Joseph Willmon
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@Jonathon Chan

I understand where they're coming from, even if I don't agree with the sentiment. Responses like that come from a place of pain, and it's obvious that Free-to-play is great source of pain for designers right now. Most of us joined the game industry to create the sort of games we love and which inspired us, but Free-to-play, with its ability to command significant revenues, and thus the attention from the sort of people who fund the Making of Games, of forces you to get on board with it or become irrelevant. In a sense, Free-to-play is a more intense form of the "widgetification" of the game industry that's been happening for a while now, and it's hard to not see how that would bother designers. We started making games because we're passionate about them, not investment banking.

For what it's worth, to those designers I offer that designing for Free2Play can be even more fun if you don't allow your thinking to be constrained simply by the existing models that are out there. I can guarantee that the "optimal" Free-to-play design, the one that perfectly merges player happiness and agency with profit generation, hasn't yet been found. The ideal espoused to players is that Free-to-play allows you to pay what you want when you want it, and while I hate being confronted with purchasing decisions in my leisure time, I was disappointed in enough $60 AAA releases this year that that ideal is starting to sound pretty good to me.

Bob Charone
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Those are not pay to win games! As far as profit is concerned, the biggest game companies and the biggest indie hits are not pay-to-win. It wasn't that long ago when Zynga was worth as much as EA.

Robert Green
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@Joseph Willmon

Regarding your comment that "Free-to-play allows you to pay what you want when you want it", I understand that this is the industry's latest catchphrase, but when you think on it for even a short moment, you realise that it's fundamentally absurd. Our entire understanding of economics and commerce is based on a foundational principle that a person offered the same product at two different prices will always prefer the cheaper of the two.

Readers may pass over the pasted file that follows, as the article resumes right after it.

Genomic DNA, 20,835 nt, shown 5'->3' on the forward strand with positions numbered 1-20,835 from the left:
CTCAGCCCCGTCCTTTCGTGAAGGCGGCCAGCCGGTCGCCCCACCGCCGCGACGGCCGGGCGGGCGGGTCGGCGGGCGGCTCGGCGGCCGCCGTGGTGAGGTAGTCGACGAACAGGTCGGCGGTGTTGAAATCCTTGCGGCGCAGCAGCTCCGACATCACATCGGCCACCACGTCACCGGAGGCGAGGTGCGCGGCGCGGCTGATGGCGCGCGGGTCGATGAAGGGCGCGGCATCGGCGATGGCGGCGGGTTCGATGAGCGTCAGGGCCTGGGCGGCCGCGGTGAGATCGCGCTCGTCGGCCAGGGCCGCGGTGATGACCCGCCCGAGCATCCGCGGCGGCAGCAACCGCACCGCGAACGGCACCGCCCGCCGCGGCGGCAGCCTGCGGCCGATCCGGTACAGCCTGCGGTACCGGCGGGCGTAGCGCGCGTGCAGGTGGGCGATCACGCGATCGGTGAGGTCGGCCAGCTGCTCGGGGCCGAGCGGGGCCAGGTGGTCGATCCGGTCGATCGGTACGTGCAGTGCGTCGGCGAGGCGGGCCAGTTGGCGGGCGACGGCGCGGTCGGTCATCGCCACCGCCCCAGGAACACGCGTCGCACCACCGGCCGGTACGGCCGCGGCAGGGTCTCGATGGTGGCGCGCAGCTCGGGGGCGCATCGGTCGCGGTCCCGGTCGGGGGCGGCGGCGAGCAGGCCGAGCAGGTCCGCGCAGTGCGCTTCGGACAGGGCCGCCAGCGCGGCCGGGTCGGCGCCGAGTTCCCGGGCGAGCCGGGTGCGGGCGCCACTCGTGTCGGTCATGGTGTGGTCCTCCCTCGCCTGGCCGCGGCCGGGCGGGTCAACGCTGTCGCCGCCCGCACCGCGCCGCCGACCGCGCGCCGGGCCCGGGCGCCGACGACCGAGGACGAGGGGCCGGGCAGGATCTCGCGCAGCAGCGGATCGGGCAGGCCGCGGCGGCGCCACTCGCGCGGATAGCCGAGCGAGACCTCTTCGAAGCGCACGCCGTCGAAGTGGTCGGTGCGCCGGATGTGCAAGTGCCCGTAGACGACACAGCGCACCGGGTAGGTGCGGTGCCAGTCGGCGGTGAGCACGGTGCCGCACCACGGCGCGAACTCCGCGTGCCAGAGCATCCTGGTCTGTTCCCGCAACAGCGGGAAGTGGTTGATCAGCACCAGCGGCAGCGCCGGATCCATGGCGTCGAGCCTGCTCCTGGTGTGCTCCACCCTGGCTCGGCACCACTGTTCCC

The very idea then, that anybody "wants" to pay anything, at any time, is patently ridiculous. That's why when you read the comments and reviews about a freemium game, it is always considered a positive if the user never felt compelled to pay anything. Contrast initial reviews for CSR Racing with Punch Quest for example.

Beyond that, the idea that any freemium game allows me to pay "what I want" is also somewhat misleading. The humble indie bundle, by contrast, allows me to pay whatever I want (greater than 1c), while still giving me the same product. If a freemium game wants to sell me a chest of gems though, I can't choose what I want to pay for it, I can only choose to go without if I don't like their price.

Kevin Corti
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To take the discussion off piste a tad (away from F2P at least), there are two other factors to Supercell's success that I believe deserve respect namely:

[1] Their games are super-slick (beautiful art assets, well-crafted UI, excellent technical performance) - which is pretty rare still in iOS/Android-land
[2] They design their games to truly work on mobile devices; that's with regard to how people play games on mobile, not so much about the technology itself e.g. form factor, touch screen capabilities etc.

There are still far too many devs/publishers approaching mobile and tablet games with a PC/console mindset, eg with virtual thumb controllers/D pads that just don't work on a tablet device and just because an iPad3 has pretty good 3D capabilities doesn't mean it is the best platform for a FPS, car racer or 3rd person RPG. Games like Horn (published but not developed by Zynga) look great in screenshots but is horrible to use.

Putting down games like CofC because you have an aversion to F2P is to ignore the other factors - around game craft - that also make them successful at what they do.

Andrew Levie
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I have played clash of clans for going on 5 months now, I have spend a fair amount of money to upgrade my items, not because I had to, in order to win, but because I wanted to sped the money I did on Clash Of Clans. It would not have changed the future outcome of my village if I had not used gems, but simply sped up the future outcome, regardless of whether or not I spent money had nothing to do with the items I upgraded becoming maxed, it was inevitable. There are players who I know who spend way more than I spent and still can't reach the top 50 players list. You can not "buy" your way to the top, thats part of what makes the game so entertaining and keeps me returning every day.